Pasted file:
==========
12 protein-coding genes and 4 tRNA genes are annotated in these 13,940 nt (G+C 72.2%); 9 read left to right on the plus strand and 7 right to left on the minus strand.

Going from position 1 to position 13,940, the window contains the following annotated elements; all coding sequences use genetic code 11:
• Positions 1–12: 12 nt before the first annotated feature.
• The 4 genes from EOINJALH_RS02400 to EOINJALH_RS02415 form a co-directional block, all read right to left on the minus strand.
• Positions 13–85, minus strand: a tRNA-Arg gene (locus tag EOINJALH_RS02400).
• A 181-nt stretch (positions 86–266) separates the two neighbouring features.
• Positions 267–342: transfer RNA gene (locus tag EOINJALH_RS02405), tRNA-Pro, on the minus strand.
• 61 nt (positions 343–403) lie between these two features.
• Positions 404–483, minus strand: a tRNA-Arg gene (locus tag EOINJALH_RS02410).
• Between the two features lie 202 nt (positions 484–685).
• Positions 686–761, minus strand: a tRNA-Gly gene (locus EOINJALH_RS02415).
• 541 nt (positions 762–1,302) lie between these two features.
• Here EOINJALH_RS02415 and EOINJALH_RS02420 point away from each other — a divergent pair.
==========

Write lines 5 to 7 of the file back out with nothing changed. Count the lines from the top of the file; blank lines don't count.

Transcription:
• Positions 13–85, minus strand: a tRNA-Arg gene (locus tag EOINJALH_RS02400).
• A 181-nt stretch (positions 86–266) separates the two neighbouring features.
• Positions 267–342: transfer RNA gene (locus tag EOINJALH_RS02405), tRNA-Pro, on the minus strand.